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So Much For May Day

So Much For May Day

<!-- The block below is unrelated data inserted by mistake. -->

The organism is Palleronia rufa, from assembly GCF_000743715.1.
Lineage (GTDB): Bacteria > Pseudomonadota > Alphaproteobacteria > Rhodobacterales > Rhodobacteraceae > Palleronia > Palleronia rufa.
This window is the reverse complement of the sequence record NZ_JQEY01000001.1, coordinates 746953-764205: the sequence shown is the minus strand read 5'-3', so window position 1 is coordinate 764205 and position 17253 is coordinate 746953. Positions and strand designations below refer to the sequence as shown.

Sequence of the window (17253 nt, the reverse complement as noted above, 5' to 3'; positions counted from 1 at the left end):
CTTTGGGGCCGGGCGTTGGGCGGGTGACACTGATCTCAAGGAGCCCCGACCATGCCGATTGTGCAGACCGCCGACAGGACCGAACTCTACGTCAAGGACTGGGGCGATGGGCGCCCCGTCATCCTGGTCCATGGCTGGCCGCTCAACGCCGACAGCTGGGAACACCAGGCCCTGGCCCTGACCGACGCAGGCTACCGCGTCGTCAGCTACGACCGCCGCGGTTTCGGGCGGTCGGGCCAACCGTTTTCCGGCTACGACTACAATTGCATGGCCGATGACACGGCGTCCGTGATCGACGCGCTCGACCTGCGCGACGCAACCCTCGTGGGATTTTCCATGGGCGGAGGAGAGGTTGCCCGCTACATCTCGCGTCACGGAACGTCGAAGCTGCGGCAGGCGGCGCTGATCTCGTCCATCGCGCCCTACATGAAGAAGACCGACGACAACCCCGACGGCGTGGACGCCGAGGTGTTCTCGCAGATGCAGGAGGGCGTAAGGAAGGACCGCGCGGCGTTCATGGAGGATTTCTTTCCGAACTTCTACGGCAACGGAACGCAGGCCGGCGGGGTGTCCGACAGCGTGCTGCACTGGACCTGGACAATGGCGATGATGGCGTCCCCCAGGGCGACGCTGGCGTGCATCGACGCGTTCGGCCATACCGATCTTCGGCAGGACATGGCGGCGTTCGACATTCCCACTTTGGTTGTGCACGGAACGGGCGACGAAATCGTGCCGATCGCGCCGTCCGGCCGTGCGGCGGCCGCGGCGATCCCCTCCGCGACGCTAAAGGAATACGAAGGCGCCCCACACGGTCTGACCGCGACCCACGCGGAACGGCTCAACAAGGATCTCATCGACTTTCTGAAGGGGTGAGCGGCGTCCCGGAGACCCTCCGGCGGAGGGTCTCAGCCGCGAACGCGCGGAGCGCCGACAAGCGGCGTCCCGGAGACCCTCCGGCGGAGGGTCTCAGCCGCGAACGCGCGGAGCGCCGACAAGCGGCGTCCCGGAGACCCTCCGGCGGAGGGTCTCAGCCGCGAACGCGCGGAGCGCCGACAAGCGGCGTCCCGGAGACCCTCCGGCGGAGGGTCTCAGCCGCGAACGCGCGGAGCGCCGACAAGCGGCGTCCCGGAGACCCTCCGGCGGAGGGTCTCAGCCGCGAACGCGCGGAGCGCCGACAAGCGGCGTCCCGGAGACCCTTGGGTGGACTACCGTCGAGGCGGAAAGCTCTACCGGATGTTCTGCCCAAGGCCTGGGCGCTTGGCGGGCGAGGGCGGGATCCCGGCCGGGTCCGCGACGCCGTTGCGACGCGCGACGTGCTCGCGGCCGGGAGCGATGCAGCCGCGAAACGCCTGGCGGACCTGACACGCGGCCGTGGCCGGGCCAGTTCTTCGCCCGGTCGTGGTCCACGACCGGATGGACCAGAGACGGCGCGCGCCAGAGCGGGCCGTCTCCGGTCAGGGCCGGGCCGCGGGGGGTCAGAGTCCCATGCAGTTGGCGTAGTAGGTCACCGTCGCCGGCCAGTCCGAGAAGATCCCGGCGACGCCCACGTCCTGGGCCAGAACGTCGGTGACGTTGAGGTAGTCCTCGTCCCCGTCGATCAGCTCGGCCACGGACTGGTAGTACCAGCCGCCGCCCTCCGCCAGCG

Today is May Day. An ancient point of the Gaelic calendar marking spring, it was long marked by pagan fertility celebrations and rites, dancing around May poles and the like, with many variations on this in different countries. The day became associated with the worker’s movement in 1886 when in Chicago a movement for the 8-hour work day involved many demonstrations and strikes and ultimately a riot in Haymarket Square in Chicago that culminated in a bombing and a massacre (with both police and workers killed), followed by trials and executions of various anarchists and activists. The actual date if the massacre was on May 4, but May1 became associated with the event, and it spread to become the leading International Worker’s Day, despite competition from rivals such as Labor Day in September in the US.  Ironically both of them were started by socialists and in the US, but somehow in the US Labor Day came to be favored by more conservative interests and was made the legal holiday, with May Day the day celebrated by socialists in other parts of the world.